In the time before I became a mother myself, I met a lot of clingy kids. As a babysitter and then a nanny for over a decade, it wasn't unusual for me to spend my time with a child sobbing over their absent parents — seemingly convinced that their moms and dads must be gone for good. This was always heartbreaking to watch, particularly when the kids were pre-verbal and thus unable to understand the idea of temporary parting. For all the children I met who suffered from severe separation anxiety, however, I never came across a mother struggling with separation anxiety herself (or at least, one who would admit it). It wasn't until I had my own daughters, and spoke to fellow parents about my fears of leaving them (even if only for an hour while I went to the store for some diapers), that I realized just how common those fears actually are.
According to The Center for Women’s Mental Health at Massachusetts General Hospital, nearly 85 percent of women experience mood disturbances in the postpartum period. For 10 to 15 percent of women, those disturbances can manifest as anxiety and depression. When I was expecting my first child, my midwife asked me whether I'd ever struggled with depression or anxiety before. "Anxiety. A lot of anxiety," I told her, only to learn that this predisposed me to postpartum anxiety, too.
I discovered that I was expecting a second child when my first was only 10 months old. Although clinical definitions of the postpartum period vary, to me it feels like I have been in its depths since my eldest came home with us 22 months ago. Perhaps unsurprisingly, given my mental health history, I have been in the depths of postpartum anxiety all this time, too.
There's nothing I worry about quite as much as leaving them.
If I'm not worried about a rash on my baby's arm, it might be the fact that our toddler hasn't eaten a good meal all day that's alarming me. Often it's their future that fills me with dread. The fact that I have girls feels terrifying in and of itself. I think of all that could go wrong — of all the injustices and abuse they could face. I worry that I'm not doing enough to nurture their young minds, or that introducing YouTube videos into their lives, no matter how educational they may seem, was a bad move. To be honest, though, there's nothing I worry about quite as much as leaving them.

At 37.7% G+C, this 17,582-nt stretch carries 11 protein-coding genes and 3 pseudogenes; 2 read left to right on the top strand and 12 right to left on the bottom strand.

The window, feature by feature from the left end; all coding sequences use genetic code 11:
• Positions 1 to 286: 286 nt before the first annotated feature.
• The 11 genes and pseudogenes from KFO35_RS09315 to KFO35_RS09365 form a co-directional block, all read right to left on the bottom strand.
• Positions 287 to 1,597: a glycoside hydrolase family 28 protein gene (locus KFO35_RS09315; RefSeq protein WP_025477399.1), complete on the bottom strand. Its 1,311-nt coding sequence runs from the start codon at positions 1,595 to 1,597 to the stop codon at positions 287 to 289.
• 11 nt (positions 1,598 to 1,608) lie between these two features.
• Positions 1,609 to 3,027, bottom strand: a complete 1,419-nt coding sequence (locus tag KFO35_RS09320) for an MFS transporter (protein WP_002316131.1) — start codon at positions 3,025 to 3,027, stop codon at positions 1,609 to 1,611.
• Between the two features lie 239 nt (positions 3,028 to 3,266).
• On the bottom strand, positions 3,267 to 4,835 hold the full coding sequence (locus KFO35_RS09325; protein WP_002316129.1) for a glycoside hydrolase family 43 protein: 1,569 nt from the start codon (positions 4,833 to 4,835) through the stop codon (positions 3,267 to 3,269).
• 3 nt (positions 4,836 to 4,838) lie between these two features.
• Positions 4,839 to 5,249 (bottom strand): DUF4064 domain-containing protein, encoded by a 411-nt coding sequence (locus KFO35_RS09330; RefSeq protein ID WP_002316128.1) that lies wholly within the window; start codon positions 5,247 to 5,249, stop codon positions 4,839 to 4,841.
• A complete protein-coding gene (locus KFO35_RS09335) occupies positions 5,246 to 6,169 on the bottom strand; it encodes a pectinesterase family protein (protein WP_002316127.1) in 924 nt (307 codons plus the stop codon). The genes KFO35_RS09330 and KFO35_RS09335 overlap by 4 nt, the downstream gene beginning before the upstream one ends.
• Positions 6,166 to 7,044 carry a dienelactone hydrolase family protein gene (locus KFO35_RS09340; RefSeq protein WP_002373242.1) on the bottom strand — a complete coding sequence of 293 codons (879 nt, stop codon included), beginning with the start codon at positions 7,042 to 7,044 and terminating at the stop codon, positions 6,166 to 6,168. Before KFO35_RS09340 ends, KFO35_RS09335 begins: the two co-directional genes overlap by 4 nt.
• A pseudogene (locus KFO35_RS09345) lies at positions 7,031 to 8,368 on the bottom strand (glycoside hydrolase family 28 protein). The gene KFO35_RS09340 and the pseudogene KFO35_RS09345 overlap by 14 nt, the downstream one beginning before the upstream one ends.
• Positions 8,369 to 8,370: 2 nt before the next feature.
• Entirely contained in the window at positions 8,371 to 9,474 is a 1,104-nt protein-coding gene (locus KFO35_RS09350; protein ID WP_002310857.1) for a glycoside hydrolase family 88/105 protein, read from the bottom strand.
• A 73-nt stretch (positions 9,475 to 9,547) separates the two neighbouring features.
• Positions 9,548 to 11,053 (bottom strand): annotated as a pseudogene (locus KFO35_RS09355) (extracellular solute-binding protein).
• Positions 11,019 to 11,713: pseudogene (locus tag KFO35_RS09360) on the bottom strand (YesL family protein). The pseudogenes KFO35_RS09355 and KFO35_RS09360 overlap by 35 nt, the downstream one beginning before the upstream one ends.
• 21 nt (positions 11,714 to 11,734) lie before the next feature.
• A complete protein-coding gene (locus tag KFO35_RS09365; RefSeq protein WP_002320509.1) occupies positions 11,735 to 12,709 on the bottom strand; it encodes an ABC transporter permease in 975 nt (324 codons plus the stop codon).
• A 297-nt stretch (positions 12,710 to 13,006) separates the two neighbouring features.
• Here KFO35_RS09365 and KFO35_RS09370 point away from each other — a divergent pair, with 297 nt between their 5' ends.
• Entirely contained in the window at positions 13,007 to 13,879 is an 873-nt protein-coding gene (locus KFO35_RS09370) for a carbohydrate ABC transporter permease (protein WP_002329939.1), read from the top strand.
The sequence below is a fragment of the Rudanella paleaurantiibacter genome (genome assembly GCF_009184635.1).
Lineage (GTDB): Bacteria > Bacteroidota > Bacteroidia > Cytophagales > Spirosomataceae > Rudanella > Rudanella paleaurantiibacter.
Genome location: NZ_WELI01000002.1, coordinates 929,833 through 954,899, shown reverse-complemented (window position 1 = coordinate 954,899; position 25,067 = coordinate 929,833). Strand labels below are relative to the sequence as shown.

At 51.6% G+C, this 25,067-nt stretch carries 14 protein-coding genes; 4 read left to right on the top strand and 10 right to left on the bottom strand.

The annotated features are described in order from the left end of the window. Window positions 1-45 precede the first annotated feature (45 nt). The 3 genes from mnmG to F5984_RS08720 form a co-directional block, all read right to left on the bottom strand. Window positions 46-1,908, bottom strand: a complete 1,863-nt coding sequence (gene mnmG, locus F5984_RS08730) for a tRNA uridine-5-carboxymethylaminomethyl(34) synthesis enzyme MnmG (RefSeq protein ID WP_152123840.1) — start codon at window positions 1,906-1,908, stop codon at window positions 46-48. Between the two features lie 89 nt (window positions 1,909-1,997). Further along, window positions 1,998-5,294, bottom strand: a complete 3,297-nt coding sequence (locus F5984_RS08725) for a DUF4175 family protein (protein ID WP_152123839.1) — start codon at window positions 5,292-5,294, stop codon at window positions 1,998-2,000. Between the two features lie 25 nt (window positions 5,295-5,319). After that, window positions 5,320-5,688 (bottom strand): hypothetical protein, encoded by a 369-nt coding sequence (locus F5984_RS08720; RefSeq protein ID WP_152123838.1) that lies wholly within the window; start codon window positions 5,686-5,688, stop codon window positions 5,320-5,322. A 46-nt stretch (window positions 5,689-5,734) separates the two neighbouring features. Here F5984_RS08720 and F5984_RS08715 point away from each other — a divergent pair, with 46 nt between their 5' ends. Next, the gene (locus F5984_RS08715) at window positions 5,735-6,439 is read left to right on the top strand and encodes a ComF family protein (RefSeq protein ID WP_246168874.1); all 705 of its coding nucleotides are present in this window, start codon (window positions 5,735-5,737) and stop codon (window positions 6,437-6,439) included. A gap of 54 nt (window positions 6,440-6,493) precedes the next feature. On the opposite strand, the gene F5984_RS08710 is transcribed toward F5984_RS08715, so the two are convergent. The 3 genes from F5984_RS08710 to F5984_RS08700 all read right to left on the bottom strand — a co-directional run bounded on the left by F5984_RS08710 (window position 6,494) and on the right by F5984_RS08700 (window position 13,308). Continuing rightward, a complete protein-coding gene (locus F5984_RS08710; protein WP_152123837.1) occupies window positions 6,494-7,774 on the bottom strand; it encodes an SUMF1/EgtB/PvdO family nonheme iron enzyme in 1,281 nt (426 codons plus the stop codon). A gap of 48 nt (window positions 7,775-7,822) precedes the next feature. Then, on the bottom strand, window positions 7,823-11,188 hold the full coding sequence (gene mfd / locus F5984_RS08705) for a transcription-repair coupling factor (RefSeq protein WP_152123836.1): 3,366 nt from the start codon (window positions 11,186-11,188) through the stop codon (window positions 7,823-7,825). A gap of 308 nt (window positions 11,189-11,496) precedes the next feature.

Throughout my life as an anxious person, I've been given a lot of advice. When it comes to facing something that I'm nervous about, many have told me to "just do it." Do it, and realize that nothing bad will happen. Do it, and come to the conclusion that the world will not end. Do it, and feel better for having gotten through it.
The same advice has come when I've expressed my anxiety over leaving my kids. I know there's no logic to it. I know they'll be well taken care of by their dad, grandparents, or my trusted babysitter should ever I go. I know that even if they might miss me for a few minutes, they can be easily distracted into forgetting. It's not that I believe anyone else is incapable of taking as good care of them as I do, because I'm lucky enough to be surrounded by people I trust, who I know adore my children.
Something told me that I would never be as good a mother as I hoped to be unless I made time for myself; unless I looked after myself.
Still, as a work from home mother, I never really had to push myself to leave my daughters' presence. Someone almost always comes to the house to help me look after them, and it's been a comfort to know they are only a room or two away. Instead, I have had to push myself to go to the store, or to a doctor's appointment, or to visit a friend, or eventually to go on a night out, without my children. I have had to push myself to face the mundanities of day-to-day life sans their little faces in the back seat of my car. I have had to push myself to learn to be alone with my partner again; and to be alone with myself — and to do these things, ideally, without spending every moment wishing I could just be with my babies.